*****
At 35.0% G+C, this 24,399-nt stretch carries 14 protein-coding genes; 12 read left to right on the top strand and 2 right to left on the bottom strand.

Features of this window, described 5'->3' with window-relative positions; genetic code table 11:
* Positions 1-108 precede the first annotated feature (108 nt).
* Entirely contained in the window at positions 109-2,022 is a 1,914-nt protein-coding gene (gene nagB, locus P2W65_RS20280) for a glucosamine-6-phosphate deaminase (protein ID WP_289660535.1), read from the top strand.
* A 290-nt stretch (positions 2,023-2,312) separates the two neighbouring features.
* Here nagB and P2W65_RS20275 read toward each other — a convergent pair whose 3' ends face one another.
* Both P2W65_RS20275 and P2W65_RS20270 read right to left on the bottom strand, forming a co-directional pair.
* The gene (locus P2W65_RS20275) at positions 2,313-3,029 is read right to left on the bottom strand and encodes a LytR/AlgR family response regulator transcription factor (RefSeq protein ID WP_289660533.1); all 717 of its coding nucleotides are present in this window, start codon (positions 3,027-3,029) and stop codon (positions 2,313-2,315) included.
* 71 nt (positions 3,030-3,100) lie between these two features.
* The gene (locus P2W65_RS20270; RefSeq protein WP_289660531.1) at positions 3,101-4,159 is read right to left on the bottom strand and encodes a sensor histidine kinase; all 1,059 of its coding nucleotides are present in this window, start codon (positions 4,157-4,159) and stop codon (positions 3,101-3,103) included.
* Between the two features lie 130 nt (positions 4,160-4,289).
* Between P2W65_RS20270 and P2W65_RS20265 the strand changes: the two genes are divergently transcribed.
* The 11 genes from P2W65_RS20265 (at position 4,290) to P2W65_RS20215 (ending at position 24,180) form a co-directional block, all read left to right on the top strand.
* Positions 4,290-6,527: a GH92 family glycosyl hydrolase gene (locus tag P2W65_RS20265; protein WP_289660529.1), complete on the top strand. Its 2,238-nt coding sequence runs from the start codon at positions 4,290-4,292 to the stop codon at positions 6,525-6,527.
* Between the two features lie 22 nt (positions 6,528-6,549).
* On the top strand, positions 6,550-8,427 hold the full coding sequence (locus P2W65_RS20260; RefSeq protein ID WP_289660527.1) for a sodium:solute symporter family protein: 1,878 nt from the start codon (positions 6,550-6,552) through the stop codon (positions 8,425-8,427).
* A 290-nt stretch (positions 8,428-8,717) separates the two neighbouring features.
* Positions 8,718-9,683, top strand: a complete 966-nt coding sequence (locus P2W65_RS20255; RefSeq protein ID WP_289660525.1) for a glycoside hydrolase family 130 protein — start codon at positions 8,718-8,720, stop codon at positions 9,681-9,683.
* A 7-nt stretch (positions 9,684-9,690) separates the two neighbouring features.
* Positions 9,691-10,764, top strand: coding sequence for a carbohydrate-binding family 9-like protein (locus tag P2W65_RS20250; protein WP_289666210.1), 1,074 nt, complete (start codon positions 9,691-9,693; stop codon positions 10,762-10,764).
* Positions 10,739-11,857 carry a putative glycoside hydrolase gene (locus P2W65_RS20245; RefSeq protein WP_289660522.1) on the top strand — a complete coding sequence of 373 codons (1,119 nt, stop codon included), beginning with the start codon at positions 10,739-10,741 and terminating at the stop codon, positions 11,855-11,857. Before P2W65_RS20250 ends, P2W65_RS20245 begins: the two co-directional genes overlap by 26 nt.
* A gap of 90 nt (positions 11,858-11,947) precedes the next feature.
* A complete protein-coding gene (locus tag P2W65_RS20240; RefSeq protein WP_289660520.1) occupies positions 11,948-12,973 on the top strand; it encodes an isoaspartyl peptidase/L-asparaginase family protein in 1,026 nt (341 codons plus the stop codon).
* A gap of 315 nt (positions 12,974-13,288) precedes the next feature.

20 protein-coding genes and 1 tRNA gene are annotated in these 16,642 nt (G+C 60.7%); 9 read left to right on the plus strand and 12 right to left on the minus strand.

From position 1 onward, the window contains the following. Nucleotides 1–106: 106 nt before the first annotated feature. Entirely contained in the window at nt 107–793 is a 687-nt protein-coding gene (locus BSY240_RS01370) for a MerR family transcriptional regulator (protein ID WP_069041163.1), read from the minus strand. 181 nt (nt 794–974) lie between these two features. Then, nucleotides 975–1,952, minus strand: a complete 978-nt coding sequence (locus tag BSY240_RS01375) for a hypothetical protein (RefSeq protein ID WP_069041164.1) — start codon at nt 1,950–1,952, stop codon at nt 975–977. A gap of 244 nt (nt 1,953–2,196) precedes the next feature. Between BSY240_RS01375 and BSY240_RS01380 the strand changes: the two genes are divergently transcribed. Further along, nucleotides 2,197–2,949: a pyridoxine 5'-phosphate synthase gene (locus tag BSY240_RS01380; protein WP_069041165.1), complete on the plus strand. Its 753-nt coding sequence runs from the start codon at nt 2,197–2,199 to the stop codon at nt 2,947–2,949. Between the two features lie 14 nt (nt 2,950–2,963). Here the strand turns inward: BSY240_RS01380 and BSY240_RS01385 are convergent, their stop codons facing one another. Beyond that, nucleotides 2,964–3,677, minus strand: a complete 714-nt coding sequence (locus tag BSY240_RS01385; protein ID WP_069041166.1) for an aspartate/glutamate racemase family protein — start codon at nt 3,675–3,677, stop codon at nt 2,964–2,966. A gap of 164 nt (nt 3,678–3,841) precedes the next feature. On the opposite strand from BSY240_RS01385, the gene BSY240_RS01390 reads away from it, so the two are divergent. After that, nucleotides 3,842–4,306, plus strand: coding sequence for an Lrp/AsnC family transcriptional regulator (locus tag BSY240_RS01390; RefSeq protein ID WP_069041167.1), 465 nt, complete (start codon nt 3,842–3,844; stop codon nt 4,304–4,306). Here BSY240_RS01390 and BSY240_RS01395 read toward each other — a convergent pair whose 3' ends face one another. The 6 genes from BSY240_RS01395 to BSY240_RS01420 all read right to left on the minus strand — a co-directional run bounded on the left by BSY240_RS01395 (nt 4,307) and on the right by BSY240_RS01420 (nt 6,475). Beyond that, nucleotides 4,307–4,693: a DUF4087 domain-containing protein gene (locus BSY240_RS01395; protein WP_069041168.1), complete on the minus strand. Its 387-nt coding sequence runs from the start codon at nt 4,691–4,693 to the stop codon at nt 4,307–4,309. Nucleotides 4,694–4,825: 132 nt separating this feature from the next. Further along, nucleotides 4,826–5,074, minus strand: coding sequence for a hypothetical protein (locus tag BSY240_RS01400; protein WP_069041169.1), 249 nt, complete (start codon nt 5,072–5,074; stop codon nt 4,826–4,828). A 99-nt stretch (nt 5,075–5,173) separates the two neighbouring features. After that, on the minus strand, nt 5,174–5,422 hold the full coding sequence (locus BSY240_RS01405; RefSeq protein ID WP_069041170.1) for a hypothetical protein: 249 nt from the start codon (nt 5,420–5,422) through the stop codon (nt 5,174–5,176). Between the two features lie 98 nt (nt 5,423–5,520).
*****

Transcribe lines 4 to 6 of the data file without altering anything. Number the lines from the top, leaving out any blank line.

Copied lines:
* Entirely contained in the window at positions 109-2,022 is a 1,914-nt protein-coding gene (gene nagB, locus P2W65_RS20280) for a glucosamine-6-phosphate deaminase (protein ID WP_289660535.1), read from the top strand.
* A 290-nt stretch (positions 2,023-2,312) separates the two neighbouring features.
* Here nagB and P2W65_RS20275 read toward each other — a convergent pair whose 3' ends face one another.